The decision to exclude the theory of evolution also raises ethical concerns. As a multicultural and diverse nation, India should value the importance of providing a comprehensive education that fosters tolerance, respect and an appreciation for different perspectives. The theory of evolution, rooted in empirical evidence, helps bridge the gap between different religious and cultural beliefs by offering a scientific explanation for the origins of life, independent of any particular religious doctrine. 

By sidestepping the teaching of evolution, the NCERT risks promoting a narrow worldview that contradicts the principles of secularism and pluralism that India has long espoused. Education should aim to expand horizons, promote critical thinking, and encourage students to form their own opinions based on a solid foundation of knowledge.

Scientific literacy, critical thinking

At a time when the world is grappling with complex environmental challenges, these exclusions send a worrisome message about the value placed on scientific literacy in India. The exclusion of the theory of evolution from the curriculum sets a dangerous precedent that undermines the importance of evidence-based reasoning and critical thinking. Scientific literacy is a crucial skill in the 21st century, enabling individuals to make informed decisions and participate meaningfully in a rapidly advancing world. 

By eliminating the theory of evolution, students are deprived of an essential framework for understanding the biological sciences and the interrelatedness of all living organisms. They will be denied the opportunity to explore concepts such as natural selection, adaptation and the shared ancestry of species. Furthermore, this exclusion creates a void in their scientific knowledge, weakening their ability to comprehend and interpret complex biological phenomena. 

Meanwhile, the exclusion of the periodic table will deprive the students of a fundamental tool that helps them comprehend the composition of matter, the behaviour of elements, and the foundations of chemistry. With the periodic table excluded from the curriculum, students will enter higher education institutions lacking a solid foundation in chemistry. This knowledge gap will have a cascading effect, hindering a student’s ability to pursue careers in scientific fields and stifling the advancement of scientific research and innovation in the country.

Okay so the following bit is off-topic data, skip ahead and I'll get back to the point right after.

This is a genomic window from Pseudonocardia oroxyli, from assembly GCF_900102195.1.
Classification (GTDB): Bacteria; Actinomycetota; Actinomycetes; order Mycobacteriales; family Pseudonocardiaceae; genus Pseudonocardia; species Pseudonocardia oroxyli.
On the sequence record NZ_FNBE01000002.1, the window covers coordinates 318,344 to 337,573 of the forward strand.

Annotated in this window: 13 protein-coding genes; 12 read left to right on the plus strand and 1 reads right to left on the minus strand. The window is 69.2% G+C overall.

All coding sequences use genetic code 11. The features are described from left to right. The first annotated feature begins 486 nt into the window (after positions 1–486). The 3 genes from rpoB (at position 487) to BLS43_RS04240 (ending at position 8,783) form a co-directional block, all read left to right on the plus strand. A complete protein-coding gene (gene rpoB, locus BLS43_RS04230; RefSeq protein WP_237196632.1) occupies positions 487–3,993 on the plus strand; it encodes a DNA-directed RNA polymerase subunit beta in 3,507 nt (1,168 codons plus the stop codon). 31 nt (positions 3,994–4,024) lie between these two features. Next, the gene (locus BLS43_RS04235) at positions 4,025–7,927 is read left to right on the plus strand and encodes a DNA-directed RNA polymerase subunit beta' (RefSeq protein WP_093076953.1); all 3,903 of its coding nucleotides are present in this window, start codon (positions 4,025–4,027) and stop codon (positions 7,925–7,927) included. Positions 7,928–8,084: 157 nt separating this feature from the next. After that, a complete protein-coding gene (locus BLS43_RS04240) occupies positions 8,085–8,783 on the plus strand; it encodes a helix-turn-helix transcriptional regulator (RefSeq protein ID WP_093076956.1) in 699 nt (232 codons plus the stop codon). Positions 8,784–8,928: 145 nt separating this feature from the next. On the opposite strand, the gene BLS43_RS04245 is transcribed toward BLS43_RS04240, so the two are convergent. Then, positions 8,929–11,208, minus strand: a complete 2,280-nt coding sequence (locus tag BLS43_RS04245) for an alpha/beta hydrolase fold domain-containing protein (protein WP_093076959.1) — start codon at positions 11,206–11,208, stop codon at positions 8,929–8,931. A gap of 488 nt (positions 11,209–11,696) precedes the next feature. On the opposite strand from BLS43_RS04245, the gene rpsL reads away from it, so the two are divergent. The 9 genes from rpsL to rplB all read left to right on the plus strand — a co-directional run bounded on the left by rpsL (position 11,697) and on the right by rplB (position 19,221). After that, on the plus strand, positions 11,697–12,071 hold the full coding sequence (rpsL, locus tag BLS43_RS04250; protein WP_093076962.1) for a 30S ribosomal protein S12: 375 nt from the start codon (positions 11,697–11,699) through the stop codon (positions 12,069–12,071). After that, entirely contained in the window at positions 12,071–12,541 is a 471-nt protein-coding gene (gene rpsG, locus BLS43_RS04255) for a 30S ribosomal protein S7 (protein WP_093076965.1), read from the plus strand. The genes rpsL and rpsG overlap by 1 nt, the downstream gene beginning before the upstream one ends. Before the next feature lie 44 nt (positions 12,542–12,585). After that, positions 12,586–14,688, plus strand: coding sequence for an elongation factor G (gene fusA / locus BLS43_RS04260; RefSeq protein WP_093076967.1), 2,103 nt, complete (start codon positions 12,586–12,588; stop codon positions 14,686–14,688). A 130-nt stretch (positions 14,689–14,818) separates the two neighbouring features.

India has long been celebrated for its contributions to scientific research and innovation. Many Indian scientists and researchers have made ground breaking discoveries in various fields, contributing to the global scientific community.  Several countries have recognised the significance of these essential scientific concepts and taken steps to enhance their prominence in science education. They lay emphasis on a comprehensive understanding of physical and life sciences which are crucial for fostering a scientifically literate society. 

On the contrary, NCERT has taken a step backward. Instead, it should take inspiration from these countries and reinstate these foundational concepts as an integral part of its secondary  school curriculum. This would require revising the curriculum to incorporate practical experiments, hands-on activities, and interactive teaching methodologies to ensure students' active engagement and understanding.

Collaboration between educators, scientists, and policymakers is paramount to address this issue. Science educators should emphasise the relevance and applicability of concepts such as evolution and periodic table in everyday life, making it more relatable and accessible to students. Moreover, initiatives such as science clubs, workshops, and public outreach programs can play a vital role in generating interest and enthusiasm for the subject.

India's commitment to secularism, pluralism, and a rich intellectual heritage demands a comprehensive and inclusive education system. The theory of evolution, with its broad implications for biology, genetics and beyond, should be embraced rather than shunned. It is imperative for NCERT to reconsider this decision and reinstate the theory of evolution in the Class 10 curriculum, ensuring a brighter and more enlightened future for its students and the nation as a whole.